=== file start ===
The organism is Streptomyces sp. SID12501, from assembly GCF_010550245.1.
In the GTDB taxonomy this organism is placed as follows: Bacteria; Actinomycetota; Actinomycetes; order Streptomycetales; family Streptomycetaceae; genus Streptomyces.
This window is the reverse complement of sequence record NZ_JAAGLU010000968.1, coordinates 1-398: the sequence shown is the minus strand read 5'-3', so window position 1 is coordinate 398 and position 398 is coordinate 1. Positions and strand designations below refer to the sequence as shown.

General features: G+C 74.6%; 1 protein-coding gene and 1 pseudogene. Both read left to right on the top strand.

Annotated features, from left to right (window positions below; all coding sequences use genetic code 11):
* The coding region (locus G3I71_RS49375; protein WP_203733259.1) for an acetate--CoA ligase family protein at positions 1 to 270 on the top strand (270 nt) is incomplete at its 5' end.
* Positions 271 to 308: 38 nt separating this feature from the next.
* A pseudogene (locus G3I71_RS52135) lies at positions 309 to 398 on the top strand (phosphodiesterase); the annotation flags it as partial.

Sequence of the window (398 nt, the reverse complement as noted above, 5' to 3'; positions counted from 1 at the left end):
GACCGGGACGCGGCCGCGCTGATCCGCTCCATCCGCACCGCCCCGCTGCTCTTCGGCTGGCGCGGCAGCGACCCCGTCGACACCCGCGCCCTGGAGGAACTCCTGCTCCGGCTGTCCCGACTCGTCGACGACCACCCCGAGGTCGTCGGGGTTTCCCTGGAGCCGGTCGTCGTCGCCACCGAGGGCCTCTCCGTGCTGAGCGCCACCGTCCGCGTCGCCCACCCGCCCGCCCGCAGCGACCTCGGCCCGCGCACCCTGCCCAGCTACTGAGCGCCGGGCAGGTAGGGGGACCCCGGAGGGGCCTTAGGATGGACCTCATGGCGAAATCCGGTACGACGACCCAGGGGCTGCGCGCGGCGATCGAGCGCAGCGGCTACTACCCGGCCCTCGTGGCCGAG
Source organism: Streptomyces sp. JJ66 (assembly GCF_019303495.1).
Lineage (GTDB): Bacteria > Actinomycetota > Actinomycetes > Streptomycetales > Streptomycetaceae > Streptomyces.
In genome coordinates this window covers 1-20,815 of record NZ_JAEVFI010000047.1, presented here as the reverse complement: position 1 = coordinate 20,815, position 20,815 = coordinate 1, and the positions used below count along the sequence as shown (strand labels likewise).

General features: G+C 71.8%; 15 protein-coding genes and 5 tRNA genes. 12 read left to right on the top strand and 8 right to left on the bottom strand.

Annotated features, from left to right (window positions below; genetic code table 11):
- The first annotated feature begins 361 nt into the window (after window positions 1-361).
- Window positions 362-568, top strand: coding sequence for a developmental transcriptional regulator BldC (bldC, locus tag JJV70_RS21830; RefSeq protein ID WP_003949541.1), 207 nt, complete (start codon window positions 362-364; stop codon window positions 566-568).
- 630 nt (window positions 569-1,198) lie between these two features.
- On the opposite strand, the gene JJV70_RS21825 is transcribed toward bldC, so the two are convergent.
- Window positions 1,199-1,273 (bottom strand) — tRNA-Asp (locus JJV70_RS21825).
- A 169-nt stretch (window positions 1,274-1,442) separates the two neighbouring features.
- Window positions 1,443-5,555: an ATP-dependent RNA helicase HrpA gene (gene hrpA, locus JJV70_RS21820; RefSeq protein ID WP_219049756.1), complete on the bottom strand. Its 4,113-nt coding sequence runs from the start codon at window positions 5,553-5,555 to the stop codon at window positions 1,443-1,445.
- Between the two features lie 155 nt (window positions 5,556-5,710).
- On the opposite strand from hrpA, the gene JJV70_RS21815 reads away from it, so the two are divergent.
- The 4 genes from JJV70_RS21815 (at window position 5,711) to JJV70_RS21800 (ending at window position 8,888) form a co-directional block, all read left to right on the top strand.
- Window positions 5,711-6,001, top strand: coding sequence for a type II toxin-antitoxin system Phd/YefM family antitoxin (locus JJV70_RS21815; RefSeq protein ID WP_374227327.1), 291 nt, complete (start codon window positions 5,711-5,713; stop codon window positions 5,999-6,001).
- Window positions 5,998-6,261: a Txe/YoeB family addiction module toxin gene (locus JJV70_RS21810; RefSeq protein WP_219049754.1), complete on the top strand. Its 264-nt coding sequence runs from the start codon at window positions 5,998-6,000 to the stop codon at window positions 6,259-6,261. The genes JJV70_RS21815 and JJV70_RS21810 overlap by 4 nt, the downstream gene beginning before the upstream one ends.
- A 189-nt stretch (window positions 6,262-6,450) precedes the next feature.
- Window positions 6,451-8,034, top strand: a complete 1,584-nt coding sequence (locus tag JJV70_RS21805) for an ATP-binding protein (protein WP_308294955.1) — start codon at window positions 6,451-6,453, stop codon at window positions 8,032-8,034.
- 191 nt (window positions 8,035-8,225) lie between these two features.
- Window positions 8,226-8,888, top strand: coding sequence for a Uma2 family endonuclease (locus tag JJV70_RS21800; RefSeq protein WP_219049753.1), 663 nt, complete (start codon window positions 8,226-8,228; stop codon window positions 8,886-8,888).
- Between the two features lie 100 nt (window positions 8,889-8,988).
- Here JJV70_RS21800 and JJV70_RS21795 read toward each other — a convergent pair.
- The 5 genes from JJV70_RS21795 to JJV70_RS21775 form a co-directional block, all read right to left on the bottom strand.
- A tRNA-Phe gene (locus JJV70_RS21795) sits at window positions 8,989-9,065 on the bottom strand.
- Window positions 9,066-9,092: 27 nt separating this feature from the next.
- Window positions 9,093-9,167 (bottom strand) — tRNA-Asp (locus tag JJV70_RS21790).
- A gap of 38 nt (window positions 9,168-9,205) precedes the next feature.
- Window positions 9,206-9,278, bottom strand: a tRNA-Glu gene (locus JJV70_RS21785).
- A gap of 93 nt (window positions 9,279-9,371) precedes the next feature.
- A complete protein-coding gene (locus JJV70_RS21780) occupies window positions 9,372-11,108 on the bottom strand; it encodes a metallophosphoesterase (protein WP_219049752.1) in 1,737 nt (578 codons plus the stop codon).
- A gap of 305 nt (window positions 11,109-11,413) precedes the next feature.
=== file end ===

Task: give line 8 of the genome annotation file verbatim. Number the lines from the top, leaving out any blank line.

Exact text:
* A pseudogene (locus G3I71_RS52135) lies at positions 309 to 398 on the top strand (phosphodiesterase); the annotation flags it as partial.